Too many mistakes.

People tolerate me because I save lives.

Without that

why would anyone ever care about me?


I care.




That smells good.


Mm, pasta with olive oil.

Kinda puke-proof.

Have you thought any more about…


I made a list.


I guess I’ve learned from you.


What’s the first thing yours says?


That I think I would be a good father but that I can’t know for sure.

You’d make a great dad.

It’s on my list.


You were right.

It is very complicated.

But, I do know… I want you to be happy, Lea.


I have so many reasons to do this.

And so many doubts.

I’m just scared, Shaun.

But if we are both having doubts, then maybe now isn’t the right time.







I see that my hemoglobin’s stable and my white count is fine.

Yeah. We just wrote your discharge orders.

This is a referral for an ASD specialist.

I can look into that on my own.

Thank you, Dr. Murphy.

And thank you, Dr. Guerin.


Welcome back.



Did it work?

Let’s find out.





Your hand’s cold.



I’m transferring out.

Last year, I applied to a program at Johns Hopkins.

They train doctors to travel the world, help out needy areas.

They’ll let me enroll late.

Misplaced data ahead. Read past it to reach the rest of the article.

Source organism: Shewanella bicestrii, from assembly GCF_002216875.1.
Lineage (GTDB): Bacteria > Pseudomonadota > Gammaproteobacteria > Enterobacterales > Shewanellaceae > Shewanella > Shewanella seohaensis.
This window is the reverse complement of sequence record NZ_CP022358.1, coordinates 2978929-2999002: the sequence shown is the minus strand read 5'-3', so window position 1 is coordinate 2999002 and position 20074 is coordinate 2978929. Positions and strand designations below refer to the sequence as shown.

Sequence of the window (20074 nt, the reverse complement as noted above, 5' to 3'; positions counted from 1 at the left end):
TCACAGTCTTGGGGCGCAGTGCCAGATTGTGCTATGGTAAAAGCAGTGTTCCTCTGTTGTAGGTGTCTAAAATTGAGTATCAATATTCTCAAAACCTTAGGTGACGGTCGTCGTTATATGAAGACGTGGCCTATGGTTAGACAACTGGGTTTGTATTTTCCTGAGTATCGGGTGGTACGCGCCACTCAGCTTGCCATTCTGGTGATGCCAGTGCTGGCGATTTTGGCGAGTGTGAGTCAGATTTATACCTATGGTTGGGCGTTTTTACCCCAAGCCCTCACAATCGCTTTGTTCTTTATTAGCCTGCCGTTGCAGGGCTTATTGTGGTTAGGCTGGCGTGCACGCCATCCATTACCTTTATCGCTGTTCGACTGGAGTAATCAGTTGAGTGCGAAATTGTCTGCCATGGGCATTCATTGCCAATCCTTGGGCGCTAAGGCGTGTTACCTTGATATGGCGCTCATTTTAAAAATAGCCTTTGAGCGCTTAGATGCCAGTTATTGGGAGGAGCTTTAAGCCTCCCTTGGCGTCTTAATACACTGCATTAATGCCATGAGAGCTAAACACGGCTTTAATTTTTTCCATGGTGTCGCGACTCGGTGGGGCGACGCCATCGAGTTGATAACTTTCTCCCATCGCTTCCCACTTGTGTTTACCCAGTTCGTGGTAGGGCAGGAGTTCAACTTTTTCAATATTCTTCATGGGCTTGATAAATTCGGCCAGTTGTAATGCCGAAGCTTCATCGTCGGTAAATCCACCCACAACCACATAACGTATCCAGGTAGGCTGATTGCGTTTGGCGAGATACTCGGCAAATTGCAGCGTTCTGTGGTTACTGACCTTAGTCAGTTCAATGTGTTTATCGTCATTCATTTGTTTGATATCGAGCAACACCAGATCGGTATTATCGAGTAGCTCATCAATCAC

Sounds like a good place for you.

Thanks for always being a great boss.

And a great friend.

Can’t have been that great, sneaking out like this.

Uh, actually, for the first time I can remember, it felt hard to say goodbye.


You’re always doing so much for other people.

Please don’t forget to do something for yourself every now and then.


Were you messing with me or not?


If I was, would you let me stay?


I wasn’t messing with you.

Then I guess it’s good we’re not roommates anymore.


‘Cause I couldn’t do this.


This is a one-time thing.

Unless I change my mind.

So consider that an incentive.

♪♪ We get by on love and faith ♪♪

♪♪ We get by with a smile on our face ♪♪

♪♪ We get by with help from our kin ♪♪

♪♪ We get by through thick and through thin ♪♪

♪♪ We get by ♪♪

♪♪ We get by ♪♪

♪♪ No matter what happens, I’ll be there for you ♪♪

♪♪ We get by ♪♪

♪♪ Was just the other day ♪♪

♪♪ I heard from my old friend ♪♪

Lea Dilallo?

♪♪ She was going through changes ♪♪

♪♪ Once again ♪♪

♪♪ Matters of the head ♪♪

♪♪ Matters of the heart ♪♪

♪♪ May be too early to tell ♪♪

♪♪ But it’s never too late to start ♪♪

She called your name.

♪♪ We get by ♪♪

♪♪ We get by ♪♪

I spent all day reminding myself of all the reasons why this was a good idea.

♪♪ We get by ♪♪

But now that it’s actually happening, it… doesn’t make me feel any better.

It just makes me feel really sad.


♪♪ Day by day ♪♪

Maybe it’s not the right time, but will it ever be?

♪♪ If you don’t have yours ♪♪

♪♪ You sure got mine ♪♪

♪♪ We get by ♪♪

♪♪ We get by day by day ♪♪


♪♪ We get by ♪♪

…feel the same.

♪♪ In our own way ♪♪

♪♪ We get by ♪♪

Are we really doing this?

♪♪ We get by ♪♪

♪♪ No matter how it happens ♪♪ We…

♪♪ I’ll be there for you ♪♪

…are having a baby.

♪♪ We get by ♪♪

♪♪ We get by ♪♪


♪♪ We get by ♪♪


♪♪ No matter how long ♪♪

♪♪ I’ll be waiting here for you ♪♪


♪♪ We get by ♪♪

♪♪ No matter what happens ♪♪




♪♪ I’ll be there for you ♪♪